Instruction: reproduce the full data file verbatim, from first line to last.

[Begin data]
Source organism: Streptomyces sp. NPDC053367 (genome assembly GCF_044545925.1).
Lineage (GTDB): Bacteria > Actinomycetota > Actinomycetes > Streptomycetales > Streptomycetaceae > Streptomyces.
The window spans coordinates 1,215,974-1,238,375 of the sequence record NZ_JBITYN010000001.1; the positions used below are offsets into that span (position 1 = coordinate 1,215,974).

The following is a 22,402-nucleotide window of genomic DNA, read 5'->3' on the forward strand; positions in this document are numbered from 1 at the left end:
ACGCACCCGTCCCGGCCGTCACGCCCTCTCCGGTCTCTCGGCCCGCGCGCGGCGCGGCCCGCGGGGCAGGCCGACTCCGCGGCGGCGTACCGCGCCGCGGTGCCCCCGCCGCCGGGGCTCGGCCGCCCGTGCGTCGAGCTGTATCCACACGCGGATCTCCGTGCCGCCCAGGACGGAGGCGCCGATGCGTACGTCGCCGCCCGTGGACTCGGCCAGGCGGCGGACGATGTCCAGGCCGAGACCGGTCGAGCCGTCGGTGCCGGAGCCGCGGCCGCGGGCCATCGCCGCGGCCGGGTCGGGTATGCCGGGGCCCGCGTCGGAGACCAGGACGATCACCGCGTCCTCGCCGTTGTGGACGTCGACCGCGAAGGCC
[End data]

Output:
Source organism: Streptomyces sp. NPDC053367 (genome assembly GCF_044545925.1).
Lineage (GTDB): Bacteria > Actinomycetota > Actinomycetes > Streptomycetales > Streptomycetaceae > Streptomyces.
The window spans coordinates 1,215,974-1,238,375 of the sequence record NZ_JBITYN010000001.1; the positions used below are offsets into that span (position 1 = coordinate 1,215,974).

The following is a 22,402-nucleotide window of genomic DNA, read 5'->3' on the forward strand; positions in this document are numbered from 1 at the left end:
ACGCACCCGTCCCGGCCGTCACGCCCTCTCCGGTCTCTCGGCCCGCGCGCGGCGCGGCCCGCGGGGCAGGCCGACTCCGCGGCGGCGTACCGCGCCGCGGTGCCCCCGCCGCCGGGGCTCGGCCGCCCGTGCGTCGAGCTGTATCCACACGCGGATCTCCGTGCCGCCCAGGACGGAGGCGCCGATGCGTACGTCGCCGCCCGTGGACTCGGCCAGGCGGCGGACGATGTCCAGGCCGAGACCGGTCGAGCCGTCGGTGCCGGAGCCGCGGCCGCGGGCCATCGCCGCGGCCGGGTCGGGTATGCCGGGGCCCGCGTCGGAGACCAGGACGATCACCGCGTCCTCGCCGTTGTGGACGTCGACCGCGAAGGCC